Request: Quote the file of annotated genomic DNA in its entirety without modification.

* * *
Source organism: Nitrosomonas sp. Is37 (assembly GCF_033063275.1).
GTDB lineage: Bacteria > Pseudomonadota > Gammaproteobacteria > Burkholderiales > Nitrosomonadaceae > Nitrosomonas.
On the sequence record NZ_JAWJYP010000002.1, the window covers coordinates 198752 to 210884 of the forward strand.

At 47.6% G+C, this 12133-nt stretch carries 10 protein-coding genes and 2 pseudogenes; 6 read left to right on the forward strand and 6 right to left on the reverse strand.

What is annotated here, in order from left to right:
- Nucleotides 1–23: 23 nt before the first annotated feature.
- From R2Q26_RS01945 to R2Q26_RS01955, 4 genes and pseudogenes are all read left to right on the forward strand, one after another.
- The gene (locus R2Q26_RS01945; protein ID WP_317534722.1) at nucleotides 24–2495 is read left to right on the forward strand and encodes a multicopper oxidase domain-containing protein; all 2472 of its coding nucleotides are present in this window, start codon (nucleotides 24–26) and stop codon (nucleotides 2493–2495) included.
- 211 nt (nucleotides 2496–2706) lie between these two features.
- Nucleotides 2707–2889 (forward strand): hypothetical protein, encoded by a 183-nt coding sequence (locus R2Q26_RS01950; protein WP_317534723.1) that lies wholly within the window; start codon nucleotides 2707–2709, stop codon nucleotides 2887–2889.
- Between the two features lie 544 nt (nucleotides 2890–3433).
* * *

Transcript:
Source organism: Nitrosomonas sp. Is37 (assembly GCF_033063275.1).
GTDB lineage: Bacteria > Pseudomonadota > Gammaproteobacteria > Burkholderiales > Nitrosomonadaceae > Nitrosomonas.
On the sequence record NZ_JAWJYP010000002.1, the window covers coordinates 198752 to 210884 of the forward strand.

At 47.6% G+C, this 12133-nt stretch carries 10 protein-coding genes and 2 pseudogenes; 6 read left to right on the forward strand and 6 right to left on the reverse strand.

What is annotated here, in order from left to right:
- Nucleotides 1–23: 23 nt before the first annotated feature.
- From R2Q26_RS01945 to R2Q26_RS01955, 4 genes and pseudogenes are all read left to right on the forward strand, one after another.
- The gene (locus R2Q26_RS01945; protein ID WP_317534722.1) at nucleotides 24–2495 is read left to right on the forward strand and encodes a multicopper oxidase domain-containing protein; all 2472 of its coding nucleotides are present in this window, start codon (nucleotides 24–26) and stop codon (nucleotides 2493–2495) included.
- 211 nt (nucleotides 2496–2706) lie between these two features.
- Nucleotides 2707–2889 (forward strand): hypothetical protein, encoded by a 183-nt coding sequence (locus R2Q26_RS01950; protein WP_317534723.1) that lies wholly within the window; start codon nucleotides 2707–2709, stop codon nucleotides 2887–2889.
- Between the two features lie 544 nt (nucleotides 2890–3433).